WHY IT’S ON THE BORDERLINE:To compile a list of the weirdest movies ever made, one would be hard-pressed not to include Cronenberg’s entire oeuvre. Here, the director eschews the “body horror” that encompassed much of his earlier films and focuses solely on the deterioration of the mind. While this can be just as grotesque as horrors of the flesh, the journey can get so convoluted at times that the weirdness teeters on a fulcrum. Eventually, the confusion weighs too heavy and topples the weirdness into mere befuddlement.
COMMENTS: A cinematic pet peeve of mine was surely tested with this movie. Being American, I shouldn’t have to struggle listening to an English film (i.e., UK-Great Britain). We speak the same tongue, albeit with some slight variances in words and phrases. The cockney accents in this film can get so thick at times I considered reaching for the subtitle button on the remote. To make matters worse, the film focuses on the character of Spider (Fiennes) who mumbles and spews gibberish as a means of communication. Actually, most of his conversations are only with himself. I loathe having to toggle the volume levels up and down. I had to do this for the duration of the film. Aside from this aggravation, Spider is not a bad film; nor is it a great one.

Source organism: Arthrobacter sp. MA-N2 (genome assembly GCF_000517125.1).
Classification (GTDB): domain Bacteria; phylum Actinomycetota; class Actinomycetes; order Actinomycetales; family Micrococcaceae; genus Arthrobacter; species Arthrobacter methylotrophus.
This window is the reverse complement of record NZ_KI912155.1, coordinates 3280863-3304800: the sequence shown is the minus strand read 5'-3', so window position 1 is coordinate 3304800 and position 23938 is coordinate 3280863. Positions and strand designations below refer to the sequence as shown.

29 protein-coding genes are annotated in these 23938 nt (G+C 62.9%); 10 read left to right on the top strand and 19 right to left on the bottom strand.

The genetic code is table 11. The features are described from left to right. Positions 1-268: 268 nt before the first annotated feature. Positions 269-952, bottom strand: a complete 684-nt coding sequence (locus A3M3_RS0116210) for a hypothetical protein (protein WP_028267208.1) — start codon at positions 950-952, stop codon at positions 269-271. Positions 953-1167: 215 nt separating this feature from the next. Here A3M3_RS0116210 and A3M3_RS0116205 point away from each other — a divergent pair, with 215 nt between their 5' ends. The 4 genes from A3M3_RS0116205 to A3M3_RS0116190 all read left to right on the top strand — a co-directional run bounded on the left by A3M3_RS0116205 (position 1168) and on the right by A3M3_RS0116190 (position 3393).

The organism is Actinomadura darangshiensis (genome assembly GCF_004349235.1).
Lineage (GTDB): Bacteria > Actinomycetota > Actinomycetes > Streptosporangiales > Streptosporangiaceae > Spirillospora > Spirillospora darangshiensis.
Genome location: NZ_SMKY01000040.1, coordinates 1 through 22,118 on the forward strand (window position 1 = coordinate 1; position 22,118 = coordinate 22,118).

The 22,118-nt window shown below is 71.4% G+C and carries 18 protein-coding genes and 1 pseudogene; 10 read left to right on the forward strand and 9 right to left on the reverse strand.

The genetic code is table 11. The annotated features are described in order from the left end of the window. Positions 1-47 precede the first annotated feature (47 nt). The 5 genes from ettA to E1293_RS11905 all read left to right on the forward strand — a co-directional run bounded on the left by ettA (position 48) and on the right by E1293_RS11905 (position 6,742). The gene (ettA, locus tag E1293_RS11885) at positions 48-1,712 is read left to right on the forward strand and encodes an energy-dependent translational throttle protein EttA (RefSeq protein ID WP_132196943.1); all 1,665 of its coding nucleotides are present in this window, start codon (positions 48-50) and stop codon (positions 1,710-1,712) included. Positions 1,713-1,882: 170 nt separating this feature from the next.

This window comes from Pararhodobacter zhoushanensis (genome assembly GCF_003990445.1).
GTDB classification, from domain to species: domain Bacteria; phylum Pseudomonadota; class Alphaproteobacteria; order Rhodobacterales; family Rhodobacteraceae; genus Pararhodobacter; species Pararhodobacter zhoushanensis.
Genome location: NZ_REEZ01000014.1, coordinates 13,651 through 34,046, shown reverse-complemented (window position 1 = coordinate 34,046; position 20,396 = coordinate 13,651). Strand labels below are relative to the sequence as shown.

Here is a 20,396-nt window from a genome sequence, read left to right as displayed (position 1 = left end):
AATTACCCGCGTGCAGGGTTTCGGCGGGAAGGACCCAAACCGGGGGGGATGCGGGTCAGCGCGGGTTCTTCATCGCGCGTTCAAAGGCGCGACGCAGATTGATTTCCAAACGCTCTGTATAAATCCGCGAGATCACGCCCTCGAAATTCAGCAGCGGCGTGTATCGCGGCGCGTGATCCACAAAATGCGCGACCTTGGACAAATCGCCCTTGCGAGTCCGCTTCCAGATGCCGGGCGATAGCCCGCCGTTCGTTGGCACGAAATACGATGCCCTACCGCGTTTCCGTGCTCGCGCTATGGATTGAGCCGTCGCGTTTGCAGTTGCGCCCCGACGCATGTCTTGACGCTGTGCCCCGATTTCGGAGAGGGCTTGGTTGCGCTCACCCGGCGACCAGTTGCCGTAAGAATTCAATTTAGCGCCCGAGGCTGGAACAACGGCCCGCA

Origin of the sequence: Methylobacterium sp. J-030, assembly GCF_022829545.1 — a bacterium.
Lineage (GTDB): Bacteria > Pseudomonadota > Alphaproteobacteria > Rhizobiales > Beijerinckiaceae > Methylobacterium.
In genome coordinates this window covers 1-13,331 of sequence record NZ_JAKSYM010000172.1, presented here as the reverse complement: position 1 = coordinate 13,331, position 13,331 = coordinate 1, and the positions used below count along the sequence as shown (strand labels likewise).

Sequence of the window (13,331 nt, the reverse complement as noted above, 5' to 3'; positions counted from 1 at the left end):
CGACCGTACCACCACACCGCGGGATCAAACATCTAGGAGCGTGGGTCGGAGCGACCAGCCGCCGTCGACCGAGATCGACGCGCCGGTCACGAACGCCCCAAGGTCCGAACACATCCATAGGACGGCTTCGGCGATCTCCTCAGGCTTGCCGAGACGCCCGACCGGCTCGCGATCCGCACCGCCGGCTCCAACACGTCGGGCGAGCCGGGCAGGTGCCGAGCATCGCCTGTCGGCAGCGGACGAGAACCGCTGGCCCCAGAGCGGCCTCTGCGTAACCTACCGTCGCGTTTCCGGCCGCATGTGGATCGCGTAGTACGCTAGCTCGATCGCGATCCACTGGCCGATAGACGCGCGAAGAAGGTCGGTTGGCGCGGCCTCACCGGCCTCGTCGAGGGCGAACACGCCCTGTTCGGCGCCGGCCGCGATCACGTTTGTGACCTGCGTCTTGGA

I loved the approach taken in the opening credits. Various textiles and walls are displayed artistically with corrosion and chipped paint, each frame containing a pattern or form that is open to interpretation. It is set up to resemble Rorschach inkblot tests used in the psychiatric field (I must be going mad myself because all I see in them are cool looking demons). These opening credits are effective because they prepare the viewer for a movie that deals with an imbalanced mind. What we perceive to be truth is certainly going to be skewed from the perspective of a protagonist with warped sensibilities.
Here’s an alternative seasonal viewing list for the weird, that goes beyond the usual vampire/zombie/demon/slasher fare (although some favorite characters make appearances).